TORONTO – The Phoenix Concert Theatre has seen a lot of history through the years — bands, dancing, parties. For a select few on Sunday, however, it was a real throwback night, as professional wrestling came to the iconic venue in downtown Toronto with SMASH Wrestling.

While the likes of The Rolling Stones, The Tragically Hip, Bob Dylan and Green Day have played there, it’s a first to have the likes of Jimmy Havoc, Michael Elgin and Tyson Dux battling it out under the lights.

Allie and Braxton Sutter of IMPACT Wrestling outside The Phoenix on Sunday afternoon.

SMASH Wrestling began in October 2012 and has worked hard at growing over the last five years. The Phoenix had a lot of things on its list that it couldn’t have at, say, the community centre in Toronto’s west end that it had been promoting out of for the last while. At the theatre, there were huge TV screens to show the promo clips, lights and a sound system connected to the venue and not imported and hastily set up. There were staff already on hand, from security to bartenders to the taco and burrito guy. Capacity was set up for about 350 people for the show called “New Girl in Town” and all the chairs were used up, with plenty of people standing.

“A music concert hall provides that stuff for us to get to the next level, whether it’s in benefit of our online distribution or let’s say we want to do something with TV, this was the next step that was logical for us,” said Sebastian Suave, one of the key figures behind SMASH Wrestling.

But he had little history with the actual venue, unlike some of the others (this writer included).

Referee Jimmy Korderas may not have been the actual oldest person in the venue, but he was undoubtedly the oldest one to step into the ring, and had the longest history with the theatre.

“Before the Phoenix it was the Diamond Club, when I used to frequent this place. It was pretty much a dance club back then,” Korderas recalled. “They did have live bands and stuff like that, but I never showed up for them. I was what we used to call a G.I.D., which is a Gino In Disguise. Yeah, I used to rock down here with my Firebird and hang out.”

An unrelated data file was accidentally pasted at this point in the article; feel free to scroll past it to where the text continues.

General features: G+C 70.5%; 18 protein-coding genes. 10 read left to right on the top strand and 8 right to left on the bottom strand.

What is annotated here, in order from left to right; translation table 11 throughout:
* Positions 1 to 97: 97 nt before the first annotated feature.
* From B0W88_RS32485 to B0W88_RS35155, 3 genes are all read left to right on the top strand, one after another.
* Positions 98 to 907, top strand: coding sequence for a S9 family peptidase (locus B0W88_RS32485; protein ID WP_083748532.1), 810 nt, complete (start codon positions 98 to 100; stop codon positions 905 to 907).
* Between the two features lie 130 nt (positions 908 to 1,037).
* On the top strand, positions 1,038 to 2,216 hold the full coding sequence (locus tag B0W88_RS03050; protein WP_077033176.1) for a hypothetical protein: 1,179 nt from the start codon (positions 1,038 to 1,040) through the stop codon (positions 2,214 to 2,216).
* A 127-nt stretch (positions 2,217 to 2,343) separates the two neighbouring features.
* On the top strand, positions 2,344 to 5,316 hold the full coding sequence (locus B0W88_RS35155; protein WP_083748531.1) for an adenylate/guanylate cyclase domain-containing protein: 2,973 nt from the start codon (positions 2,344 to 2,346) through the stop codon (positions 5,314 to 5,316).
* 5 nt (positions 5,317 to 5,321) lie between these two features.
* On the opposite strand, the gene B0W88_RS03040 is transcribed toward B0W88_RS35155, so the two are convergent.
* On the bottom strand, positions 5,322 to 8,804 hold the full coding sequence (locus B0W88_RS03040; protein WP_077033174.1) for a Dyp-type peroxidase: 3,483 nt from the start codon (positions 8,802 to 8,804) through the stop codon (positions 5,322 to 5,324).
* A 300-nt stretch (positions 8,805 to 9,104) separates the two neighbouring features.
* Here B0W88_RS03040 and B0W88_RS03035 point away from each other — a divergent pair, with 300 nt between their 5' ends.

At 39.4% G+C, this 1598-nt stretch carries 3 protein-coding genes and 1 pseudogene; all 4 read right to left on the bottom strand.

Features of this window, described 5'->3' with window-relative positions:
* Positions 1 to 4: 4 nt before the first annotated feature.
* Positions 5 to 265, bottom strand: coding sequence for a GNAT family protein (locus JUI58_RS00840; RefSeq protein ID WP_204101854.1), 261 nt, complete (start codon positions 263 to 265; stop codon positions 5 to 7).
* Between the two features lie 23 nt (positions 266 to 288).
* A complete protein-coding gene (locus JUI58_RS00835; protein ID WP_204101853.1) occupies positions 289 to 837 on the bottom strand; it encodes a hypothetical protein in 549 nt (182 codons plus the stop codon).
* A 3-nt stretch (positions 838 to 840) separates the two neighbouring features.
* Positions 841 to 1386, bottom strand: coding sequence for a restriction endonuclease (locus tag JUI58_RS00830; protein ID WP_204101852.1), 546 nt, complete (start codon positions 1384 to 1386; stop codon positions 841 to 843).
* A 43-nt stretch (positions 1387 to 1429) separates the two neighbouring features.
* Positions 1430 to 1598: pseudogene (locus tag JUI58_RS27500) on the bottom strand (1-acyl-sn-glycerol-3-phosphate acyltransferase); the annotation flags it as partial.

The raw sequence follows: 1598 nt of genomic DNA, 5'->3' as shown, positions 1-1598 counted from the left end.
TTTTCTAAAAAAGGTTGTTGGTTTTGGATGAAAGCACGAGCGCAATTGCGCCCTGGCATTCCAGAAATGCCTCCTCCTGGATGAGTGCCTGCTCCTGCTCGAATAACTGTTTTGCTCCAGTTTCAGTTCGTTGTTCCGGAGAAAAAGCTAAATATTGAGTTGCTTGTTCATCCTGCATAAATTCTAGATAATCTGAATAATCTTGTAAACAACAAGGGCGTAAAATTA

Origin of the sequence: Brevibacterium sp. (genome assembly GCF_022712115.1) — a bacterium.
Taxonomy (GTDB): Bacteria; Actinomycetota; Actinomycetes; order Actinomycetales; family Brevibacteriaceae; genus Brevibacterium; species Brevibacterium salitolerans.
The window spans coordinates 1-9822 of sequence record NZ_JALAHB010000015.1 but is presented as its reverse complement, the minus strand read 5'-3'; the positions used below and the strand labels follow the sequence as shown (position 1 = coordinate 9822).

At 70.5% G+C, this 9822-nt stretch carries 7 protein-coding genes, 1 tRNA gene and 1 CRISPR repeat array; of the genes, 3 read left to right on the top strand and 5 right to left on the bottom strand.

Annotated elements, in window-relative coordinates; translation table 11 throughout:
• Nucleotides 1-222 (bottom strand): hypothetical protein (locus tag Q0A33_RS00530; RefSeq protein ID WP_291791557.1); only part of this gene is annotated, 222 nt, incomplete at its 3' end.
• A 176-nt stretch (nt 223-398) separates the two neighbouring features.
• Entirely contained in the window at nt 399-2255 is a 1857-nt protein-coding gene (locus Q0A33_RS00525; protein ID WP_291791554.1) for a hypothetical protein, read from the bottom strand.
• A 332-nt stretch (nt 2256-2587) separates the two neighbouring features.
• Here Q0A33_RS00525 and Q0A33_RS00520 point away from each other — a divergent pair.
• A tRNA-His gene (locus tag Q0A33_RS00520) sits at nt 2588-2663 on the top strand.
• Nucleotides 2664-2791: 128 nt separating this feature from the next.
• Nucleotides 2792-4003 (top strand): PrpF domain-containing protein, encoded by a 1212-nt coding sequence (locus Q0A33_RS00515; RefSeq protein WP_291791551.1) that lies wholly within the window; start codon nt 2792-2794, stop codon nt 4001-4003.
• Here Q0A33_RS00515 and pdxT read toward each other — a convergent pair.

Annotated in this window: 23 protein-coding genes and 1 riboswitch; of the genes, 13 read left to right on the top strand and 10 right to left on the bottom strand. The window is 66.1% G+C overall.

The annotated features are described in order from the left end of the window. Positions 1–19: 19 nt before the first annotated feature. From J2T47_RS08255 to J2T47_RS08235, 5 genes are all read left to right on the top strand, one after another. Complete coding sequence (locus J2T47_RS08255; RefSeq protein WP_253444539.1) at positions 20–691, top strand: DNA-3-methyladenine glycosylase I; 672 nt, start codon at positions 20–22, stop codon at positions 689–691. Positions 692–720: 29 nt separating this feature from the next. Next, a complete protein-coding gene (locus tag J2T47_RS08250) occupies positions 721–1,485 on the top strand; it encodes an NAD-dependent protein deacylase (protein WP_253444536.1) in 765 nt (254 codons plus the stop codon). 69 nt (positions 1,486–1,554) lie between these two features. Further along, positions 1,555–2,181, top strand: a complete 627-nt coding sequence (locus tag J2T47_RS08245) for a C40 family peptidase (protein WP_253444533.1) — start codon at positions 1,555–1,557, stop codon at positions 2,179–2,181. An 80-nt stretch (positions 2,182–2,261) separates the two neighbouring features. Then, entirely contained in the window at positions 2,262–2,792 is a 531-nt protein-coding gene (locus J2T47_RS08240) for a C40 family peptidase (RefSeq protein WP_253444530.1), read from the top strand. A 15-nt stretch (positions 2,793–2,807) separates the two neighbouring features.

A hour or so before fans were allowed in, Korderas found himself looking around and picturing how the show would go, having been the for a couple of concerts through the years, including Alannah Myles.

“It’s actually kind of cool now that I look around and actually get to it set up now,” he said. “I don’t know if it’s been done here before, but if hasn’t, I’m surprised. It’s a really cool venue for wrestling, set up very well, it’s very intimate. I like it.”

The ring seen from the balcony. Photo by Greg Oliver

Before she was Cherry Bomb or Allie, Laura Dennis was a regular on the dance floor.

“The Phoenix is very special to me. I used to listen to Live to Air from Edge 102 every single Saturday night during my teens, and going into my 20s I was here every Saturday,” said the current IMPACT Wrestling star. “This was the place to be. They had rock music, it was only one of the bars in Toronto that played rock music, music I actually liked. To be able to perform here, you would have never convinced me that I would be wrestling in this venue; if you would have said that to me 10, 15 years ago, I would have laughed at you. But to be here is just so magical, I feel like I’ve come full circle, it’s so neat.”

Anthony Ruttgaizer, who is known as manager Kingdom James around here now, got a double whammy, returning to the Phoenix on his birthday, April 9th.

“It’s been at least 20 years since I’ve been in here,” mused the normally bombastic braggart. “During my early 20s party days, this is one of the places that we used to come. This was a great place. And being here now is weird. It’s smaller, it seems smaller to me, but it’s also well lit right now.”

He’s pleased that SMASH Wrestling is at the Phoenix, returning again on May 14th.

“A venue like this is great. You’ve got all the lights, you’ve got all the sound, you’ve got space for merch and you’ve the bars for people to come and enjoy a little liquid adult refreshment while they’re enjoying the matches,” Ruttgaizer said. “I’m really hoping this place works out, and not just because it’s so close to where I live.”


There’s a photo of Greg Oliver at the Phoenix Concert Theatre hanging in his office with Gordie Johnson of Big Sugar at an album release party many, many moons ago. Greg is the Producer of SLAM! Wrestling and can be emailed at, and you can follow him on Twitter @gregmep.